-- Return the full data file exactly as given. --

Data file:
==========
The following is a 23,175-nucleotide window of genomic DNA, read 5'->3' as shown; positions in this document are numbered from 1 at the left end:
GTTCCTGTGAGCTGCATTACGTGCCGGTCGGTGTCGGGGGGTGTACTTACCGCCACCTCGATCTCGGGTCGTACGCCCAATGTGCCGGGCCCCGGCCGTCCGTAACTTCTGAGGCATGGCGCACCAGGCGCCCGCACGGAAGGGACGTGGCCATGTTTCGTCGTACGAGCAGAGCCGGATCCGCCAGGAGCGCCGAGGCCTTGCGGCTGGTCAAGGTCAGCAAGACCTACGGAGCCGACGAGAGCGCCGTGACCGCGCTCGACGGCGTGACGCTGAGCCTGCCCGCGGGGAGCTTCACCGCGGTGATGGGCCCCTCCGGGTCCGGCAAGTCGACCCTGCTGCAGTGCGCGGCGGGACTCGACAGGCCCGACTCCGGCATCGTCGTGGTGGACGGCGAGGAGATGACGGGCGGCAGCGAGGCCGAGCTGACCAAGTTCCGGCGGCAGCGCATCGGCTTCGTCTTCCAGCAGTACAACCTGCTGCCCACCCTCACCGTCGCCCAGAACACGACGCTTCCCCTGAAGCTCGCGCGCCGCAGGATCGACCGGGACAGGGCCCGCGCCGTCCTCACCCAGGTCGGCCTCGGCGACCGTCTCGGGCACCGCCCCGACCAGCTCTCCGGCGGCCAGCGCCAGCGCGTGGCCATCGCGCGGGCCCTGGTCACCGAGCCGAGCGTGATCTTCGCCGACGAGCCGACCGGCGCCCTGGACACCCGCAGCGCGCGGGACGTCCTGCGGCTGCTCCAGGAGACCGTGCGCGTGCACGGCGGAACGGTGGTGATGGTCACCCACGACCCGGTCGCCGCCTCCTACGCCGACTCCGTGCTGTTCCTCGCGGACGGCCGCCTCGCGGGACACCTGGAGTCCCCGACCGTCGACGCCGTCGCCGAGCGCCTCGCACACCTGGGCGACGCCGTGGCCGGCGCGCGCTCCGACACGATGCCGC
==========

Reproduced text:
The following is a 23,175-nucleotide window of genomic DNA, read 5'->3' as shown; positions in this document are numbered from 1 at the left end:
GTTCCTGTGAGCTGCATTACGTGCCGGTCGGTGTCGGGGGGTGTACTTACCGCCACCTCGATCTCGGGTCGTACGCCCAATGTGCCGGGCCCCGGCCGTCCGTAACTTCTGAGGCATGGCGCACCAGGCGCCCGCACGGAAGGGACGTGGCCATGTTTCGTCGTACGAGCAGAGCCGGATCCGCCAGGAGCGCCGAGGCCTTGCGGCTGGTCAAGGTCAGCAAGACCTACGGAGCCGACGAGAGCGCCGTGACCGCGCTCGACGGCGTGACGCTGAGCCTGCCCGCGGGGAGCTTCACCGCGGTGATGGGCCCCTCCGGGTCCGGCAAGTCGACCCTGCTGCAGTGCGCGGCGGGACTCGACAGGCCCGACTCCGGCATCGTCGTGGTGGACGGCGAGGAGATGACGGGCGGCAGCGAGGCCGAGCTGACCAAGTTCCGGCGGCAGCGCATCGGCTTCGTCTTCCAGCAGTACAACCTGCTGCCCACCCTCACCGTCGCCCAGAACACGACGCTTCCCCTGAAGCTCGCGCGCCGCAGGATCGACCGGGACAGGGCCCGCGCCGTCCTCACCCAGGTCGGCCTCGGCGACCGTCTCGGGCACCGCCCCGACCAGCTCTCCGGCGGCCAGCGCCAGCGCGTGGCCATCGCGCGGGCCCTGGTCACCGAGCCGAGCGTGATCTTCGCCGACGAGCCGACCGGCGCCCTGGACACCCGCAGCGCGCGGGACGTCCTGCGGCTGCTCCAGGAGACCGTGCGCGTGCACGGCGGAACGGTGGTGATGGTCACCCACGACCCGGTCGCCGCCTCCTACGCCGACTCCGTGCTGTTCCTCGCGGACGGCCGCCTCGCGGGACACCTGGAGTCCCCGACCGTCGACGCCGTCGCCGAGCGCCTCGCACACCTGGGCGACGCCGTGGCCGGCGCGCGCTCCGACACGATGCCGC